Why Cheap Fund Shares May Not Be a Bargain

Unlike with stocks, price is determined by the value of the fund's underlying holdings.

Adam Zoll 07.11.2014
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Question: When considering two mutual funds of comparable quality, does it make sense to go with the one with the cheapest share price?

Answer: Some investors make the mistake of treating a mutual fund's share price the way they would a stock's share price, but they're actually quite different.

A stock's share price represents the market value of one small slice of equity in a company. If the company appears to be growing, demand for its shares may increase because investors expect its earnings (and, thus, its dividends) to grow and/or because they think they will later be able to sell the shares at a higher price. This increased demand for the shares drives the share price higher. If demand decreases--perhaps due to a lousy earnings report or a product recall--its share price is likely to fall.

In contrast, a mutual fund's share price is determined not by market demand for the shares themselves but rather by the value of the fund's underlying holdings. This is expressed as the fund's net asset value, or NAV, meaning the value of all its holdings and cash after expenses are paid divided by the number of shares outstanding. (Also, investors can own fractional shares of mutual funds--something they can't do with stocks.)

To illustrate, let's say that the holdings in a fund's portfolio are worth a combined total of $1 billion after fund expenses are paid, and that the fund has 10 million shares outstanding. Therefore, the net asset value of each of those shares is $100, or $1 billion divided by 10 million.

Not the Place to Compare Sticker Prices
But what if another fund of comparable quality has a share price of just $75. That's a much better deal, right?

Not necessarily. Remember that a fund's share price is determined in part by the number of shares outstanding. So, the lower share price may have nothing to do with the quality of the fund's holdings and everything to do with the fact that it simply has issued more shares.

As an example, let's say that Fund A has a NAV of $20 per share with 100 million shares outstanding and Fund B has a NAV of $15 per share with 200 million shares outstanding. This means that Fund A's holdings collectively are worth $2 billion (after fund expenses are taken into account) while Fund B's holdings are worth a combined $3 billion. (The fund's net asset value also includes the value of any capital gains or dividends received by the fund until they are distributed to shareholders. This is why a fund's NAV typically drops once those distributions are made.)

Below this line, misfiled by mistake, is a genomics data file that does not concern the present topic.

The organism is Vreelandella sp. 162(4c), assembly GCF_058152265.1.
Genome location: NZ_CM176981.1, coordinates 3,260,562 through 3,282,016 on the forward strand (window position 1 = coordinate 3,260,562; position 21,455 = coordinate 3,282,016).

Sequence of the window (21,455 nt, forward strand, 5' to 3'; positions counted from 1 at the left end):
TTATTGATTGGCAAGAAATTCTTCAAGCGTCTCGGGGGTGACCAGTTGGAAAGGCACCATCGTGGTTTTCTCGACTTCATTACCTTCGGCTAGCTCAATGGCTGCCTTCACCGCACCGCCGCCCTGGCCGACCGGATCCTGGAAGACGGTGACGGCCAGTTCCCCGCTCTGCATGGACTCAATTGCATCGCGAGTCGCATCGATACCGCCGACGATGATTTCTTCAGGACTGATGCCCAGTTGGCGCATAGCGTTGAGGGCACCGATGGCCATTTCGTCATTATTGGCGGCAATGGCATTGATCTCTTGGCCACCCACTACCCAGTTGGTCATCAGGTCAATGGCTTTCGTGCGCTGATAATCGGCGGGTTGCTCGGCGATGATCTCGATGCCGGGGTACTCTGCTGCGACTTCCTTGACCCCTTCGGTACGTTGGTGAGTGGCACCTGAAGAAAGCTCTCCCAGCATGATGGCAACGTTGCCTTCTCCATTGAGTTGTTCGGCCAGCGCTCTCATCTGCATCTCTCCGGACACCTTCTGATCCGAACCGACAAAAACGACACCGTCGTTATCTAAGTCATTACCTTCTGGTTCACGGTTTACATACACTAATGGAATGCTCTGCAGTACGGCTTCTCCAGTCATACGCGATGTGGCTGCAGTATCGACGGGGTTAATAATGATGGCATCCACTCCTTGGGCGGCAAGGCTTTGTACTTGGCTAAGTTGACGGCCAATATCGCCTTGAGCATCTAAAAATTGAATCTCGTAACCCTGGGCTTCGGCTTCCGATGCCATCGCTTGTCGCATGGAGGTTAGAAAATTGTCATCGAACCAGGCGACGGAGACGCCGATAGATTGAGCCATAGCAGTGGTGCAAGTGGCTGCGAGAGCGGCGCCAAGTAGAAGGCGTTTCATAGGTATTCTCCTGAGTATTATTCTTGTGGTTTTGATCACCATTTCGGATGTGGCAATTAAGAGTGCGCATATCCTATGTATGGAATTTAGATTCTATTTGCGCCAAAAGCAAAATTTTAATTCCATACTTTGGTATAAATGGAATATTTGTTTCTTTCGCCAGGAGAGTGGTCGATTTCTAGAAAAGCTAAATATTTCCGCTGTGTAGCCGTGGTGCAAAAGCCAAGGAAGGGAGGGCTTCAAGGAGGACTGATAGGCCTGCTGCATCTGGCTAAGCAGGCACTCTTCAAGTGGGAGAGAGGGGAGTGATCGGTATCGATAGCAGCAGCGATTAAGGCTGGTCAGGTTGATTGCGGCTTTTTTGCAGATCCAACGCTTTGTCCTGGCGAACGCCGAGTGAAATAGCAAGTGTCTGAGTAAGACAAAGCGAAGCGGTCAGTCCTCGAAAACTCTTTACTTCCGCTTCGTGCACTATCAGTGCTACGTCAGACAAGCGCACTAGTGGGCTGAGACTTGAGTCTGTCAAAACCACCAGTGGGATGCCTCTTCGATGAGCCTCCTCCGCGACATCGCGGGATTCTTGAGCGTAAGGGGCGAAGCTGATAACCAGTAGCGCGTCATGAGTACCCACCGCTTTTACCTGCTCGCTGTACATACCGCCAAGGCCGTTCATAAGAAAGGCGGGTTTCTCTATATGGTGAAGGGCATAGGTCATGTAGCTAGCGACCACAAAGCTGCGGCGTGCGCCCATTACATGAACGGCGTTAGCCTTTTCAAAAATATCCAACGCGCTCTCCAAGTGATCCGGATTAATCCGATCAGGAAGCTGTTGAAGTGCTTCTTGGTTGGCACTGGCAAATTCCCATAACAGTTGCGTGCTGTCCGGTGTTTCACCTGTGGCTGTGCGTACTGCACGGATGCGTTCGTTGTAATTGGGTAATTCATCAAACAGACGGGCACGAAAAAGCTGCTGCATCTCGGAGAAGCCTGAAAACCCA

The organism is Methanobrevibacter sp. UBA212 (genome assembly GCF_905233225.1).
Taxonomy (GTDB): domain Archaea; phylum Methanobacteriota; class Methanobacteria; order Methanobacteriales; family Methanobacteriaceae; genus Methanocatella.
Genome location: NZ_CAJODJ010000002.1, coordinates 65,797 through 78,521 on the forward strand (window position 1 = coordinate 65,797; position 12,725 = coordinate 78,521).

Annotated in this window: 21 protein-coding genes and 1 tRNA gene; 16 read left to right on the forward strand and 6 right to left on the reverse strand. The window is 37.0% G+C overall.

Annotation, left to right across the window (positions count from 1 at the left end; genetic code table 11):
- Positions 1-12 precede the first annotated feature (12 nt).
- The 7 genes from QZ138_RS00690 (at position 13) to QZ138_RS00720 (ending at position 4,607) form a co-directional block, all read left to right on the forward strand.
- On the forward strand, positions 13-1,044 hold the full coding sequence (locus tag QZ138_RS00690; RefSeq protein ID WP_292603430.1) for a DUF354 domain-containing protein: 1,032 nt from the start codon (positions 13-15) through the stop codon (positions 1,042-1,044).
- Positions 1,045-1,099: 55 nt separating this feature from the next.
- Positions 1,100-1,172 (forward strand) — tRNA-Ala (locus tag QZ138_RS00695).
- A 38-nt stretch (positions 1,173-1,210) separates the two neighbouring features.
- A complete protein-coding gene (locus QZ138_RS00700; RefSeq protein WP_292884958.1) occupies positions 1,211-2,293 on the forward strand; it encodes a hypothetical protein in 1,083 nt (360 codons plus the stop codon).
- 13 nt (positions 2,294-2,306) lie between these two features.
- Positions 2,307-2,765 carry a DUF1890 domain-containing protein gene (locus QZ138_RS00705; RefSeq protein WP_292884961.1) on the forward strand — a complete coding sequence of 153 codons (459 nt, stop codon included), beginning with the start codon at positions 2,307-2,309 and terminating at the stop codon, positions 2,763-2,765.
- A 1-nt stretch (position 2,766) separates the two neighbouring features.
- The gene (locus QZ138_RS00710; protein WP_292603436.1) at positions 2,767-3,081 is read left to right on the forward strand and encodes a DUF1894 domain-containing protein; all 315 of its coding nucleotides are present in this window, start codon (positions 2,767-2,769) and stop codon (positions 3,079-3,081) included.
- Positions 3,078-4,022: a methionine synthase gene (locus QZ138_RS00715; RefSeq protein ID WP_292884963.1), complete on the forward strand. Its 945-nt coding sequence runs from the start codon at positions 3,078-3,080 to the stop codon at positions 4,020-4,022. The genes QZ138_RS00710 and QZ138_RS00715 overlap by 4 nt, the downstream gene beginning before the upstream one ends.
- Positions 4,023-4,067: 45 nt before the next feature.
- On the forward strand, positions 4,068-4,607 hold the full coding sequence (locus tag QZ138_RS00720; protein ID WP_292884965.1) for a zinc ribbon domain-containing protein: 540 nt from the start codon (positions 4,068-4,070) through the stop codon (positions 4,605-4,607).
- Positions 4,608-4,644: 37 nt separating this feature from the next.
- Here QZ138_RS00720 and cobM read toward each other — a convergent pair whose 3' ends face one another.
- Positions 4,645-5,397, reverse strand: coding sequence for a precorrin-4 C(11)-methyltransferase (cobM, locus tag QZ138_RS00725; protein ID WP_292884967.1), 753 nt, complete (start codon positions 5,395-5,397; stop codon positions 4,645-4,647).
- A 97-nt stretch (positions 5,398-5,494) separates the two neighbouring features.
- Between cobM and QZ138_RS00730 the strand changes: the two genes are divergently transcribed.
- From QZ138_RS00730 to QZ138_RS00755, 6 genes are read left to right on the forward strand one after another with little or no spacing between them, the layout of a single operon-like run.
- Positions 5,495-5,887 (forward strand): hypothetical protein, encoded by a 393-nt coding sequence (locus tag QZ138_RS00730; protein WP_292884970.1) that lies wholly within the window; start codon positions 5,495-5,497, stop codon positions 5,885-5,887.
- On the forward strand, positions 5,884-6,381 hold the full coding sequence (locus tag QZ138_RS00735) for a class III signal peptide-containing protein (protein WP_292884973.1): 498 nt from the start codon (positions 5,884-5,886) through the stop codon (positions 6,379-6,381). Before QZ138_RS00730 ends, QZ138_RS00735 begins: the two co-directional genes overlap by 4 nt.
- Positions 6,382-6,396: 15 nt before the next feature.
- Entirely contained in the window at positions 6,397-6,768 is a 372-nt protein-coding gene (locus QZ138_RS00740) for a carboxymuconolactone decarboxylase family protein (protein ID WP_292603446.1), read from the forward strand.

But the larger point is that it doesn't really matter what a fund's share price is, other than for record-keeping and tax purposes to compute gains and losses. What matters in terms of performance is the change in price on a percentage basis. A fund with a NAV of $5 per share that sees its holdings perform well enough to lift its NAV to $6 per share has effectively provided its investors with a return of 20%. But a fund with a NAV of $20 per share that increases to $21 per share has provided a much lower return of just 5%. Again, it's not the absolute price of the mutual fund's shares that matters to investors but rather the percentage change in that price.

A (Slightly) Different Story With ETFs
It's worth mentioning that while NAV and share price are virtually synonymous when it comes to traditional mutual funds, the same is not quite true when it comes to exchange-traded funds, or ETFs.

Although ETFs have net asset values that are computed the same way mutual fund NAVs are--based on the value of their underlying holdings divided by the number of shares outstanding--the fact that ETFs are traded on exchanges the same way stocks are means that an ETF's NAV and its share price can sometimes diverge. As a result, ETF shares may trade at a premium or discount to their NAVs. Often this difference amounts to just pennies per share, although with less liquid (more thinly traded) ETFs it can be larger. One reason ETF premiums and discounts aren't a bigger issue for investors is that the institutions that operate individual ETFs--known in investing parlance as authorized participants--can create or redeem shares as needed to maintain a balance between the share price and the NAV.

Morningstar.com lists both ETF share prices and NAVs on its ETF quote pages as well as the ETF's Intraday Indicative Value, an estimate of its fair price based on how its underlying holdings are performing during the trading day. The NAV reading that is provided represents the ETF's net asset value at the close of the previous trading day.

Typically, it's an ETF's share price that matters most to investors as this determines what they can get for the security on the open market. The fact that an ETF you own is trading at a premium or discount to its NAV may make you feel better or worse about owning it, but it's unlikely to have much of an impact on the ETF's performance.

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Adam Zoll  Adam Zoll is an assistant site editor with Morningstar.com

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